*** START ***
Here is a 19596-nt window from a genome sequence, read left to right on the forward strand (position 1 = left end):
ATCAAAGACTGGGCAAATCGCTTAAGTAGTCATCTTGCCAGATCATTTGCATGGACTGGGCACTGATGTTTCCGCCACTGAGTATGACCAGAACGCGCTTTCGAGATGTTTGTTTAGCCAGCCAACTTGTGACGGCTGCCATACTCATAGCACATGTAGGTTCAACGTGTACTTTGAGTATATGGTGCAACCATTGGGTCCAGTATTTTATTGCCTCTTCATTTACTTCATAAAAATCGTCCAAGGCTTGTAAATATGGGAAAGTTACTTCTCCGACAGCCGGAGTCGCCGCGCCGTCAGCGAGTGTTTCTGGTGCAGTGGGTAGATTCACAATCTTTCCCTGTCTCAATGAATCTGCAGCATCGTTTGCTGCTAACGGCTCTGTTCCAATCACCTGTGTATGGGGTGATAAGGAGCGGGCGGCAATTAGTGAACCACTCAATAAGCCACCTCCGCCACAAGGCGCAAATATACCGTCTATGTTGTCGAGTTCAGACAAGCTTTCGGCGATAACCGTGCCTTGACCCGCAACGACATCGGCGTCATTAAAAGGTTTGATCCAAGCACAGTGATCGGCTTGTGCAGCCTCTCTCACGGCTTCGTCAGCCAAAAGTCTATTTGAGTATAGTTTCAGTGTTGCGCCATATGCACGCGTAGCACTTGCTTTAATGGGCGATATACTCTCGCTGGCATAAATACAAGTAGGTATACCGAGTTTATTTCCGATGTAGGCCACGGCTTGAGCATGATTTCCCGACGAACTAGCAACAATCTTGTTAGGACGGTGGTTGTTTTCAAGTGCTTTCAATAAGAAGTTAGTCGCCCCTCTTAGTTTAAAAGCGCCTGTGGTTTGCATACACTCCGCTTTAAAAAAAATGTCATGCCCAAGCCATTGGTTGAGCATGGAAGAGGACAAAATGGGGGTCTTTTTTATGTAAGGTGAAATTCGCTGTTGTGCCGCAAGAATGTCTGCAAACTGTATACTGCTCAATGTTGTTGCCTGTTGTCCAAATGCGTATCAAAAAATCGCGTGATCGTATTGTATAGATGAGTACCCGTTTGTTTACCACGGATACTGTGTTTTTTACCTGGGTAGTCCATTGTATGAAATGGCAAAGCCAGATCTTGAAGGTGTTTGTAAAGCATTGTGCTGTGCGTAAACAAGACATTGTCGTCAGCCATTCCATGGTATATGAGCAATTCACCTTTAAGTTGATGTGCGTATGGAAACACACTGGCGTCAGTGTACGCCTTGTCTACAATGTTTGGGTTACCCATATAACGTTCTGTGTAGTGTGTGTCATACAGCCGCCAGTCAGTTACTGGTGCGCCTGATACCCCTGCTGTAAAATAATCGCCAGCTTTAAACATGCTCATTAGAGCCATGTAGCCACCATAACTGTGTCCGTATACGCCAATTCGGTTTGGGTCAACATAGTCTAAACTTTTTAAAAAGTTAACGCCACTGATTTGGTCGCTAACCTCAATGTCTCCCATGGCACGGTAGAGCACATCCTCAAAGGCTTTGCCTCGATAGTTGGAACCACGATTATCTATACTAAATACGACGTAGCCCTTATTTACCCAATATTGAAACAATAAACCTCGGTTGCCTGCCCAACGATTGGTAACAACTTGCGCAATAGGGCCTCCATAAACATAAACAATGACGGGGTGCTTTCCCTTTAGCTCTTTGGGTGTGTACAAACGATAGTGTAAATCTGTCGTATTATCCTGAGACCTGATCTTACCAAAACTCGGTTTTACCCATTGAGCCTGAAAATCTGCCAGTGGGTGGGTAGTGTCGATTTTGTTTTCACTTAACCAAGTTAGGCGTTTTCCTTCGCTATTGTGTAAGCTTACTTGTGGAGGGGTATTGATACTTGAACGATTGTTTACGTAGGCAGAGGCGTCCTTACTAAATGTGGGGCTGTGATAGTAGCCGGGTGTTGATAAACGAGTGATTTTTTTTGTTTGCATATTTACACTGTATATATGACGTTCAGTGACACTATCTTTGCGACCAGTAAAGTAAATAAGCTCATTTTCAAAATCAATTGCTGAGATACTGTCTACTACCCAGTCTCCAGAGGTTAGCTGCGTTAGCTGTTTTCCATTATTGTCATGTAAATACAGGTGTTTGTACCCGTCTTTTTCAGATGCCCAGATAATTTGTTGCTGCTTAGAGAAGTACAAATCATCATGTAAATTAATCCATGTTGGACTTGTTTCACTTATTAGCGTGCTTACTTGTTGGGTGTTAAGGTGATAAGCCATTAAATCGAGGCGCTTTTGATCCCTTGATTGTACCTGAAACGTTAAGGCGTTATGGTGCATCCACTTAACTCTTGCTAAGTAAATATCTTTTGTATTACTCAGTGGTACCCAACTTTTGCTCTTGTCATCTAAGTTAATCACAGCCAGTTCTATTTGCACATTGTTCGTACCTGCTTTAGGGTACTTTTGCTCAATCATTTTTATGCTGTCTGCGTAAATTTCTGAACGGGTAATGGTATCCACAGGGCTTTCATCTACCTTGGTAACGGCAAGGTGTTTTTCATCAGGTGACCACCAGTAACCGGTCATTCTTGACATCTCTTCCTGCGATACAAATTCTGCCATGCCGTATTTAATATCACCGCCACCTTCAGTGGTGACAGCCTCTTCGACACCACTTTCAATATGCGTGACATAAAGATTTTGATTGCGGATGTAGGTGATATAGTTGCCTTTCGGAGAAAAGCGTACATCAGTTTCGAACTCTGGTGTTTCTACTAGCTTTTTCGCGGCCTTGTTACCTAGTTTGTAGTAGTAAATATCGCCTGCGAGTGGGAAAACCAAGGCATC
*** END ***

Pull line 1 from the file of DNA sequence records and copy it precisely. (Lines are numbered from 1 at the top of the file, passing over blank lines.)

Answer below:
Here is a 19596-nt window from a genome sequence, read left to right on the forward strand (position 1 = left end):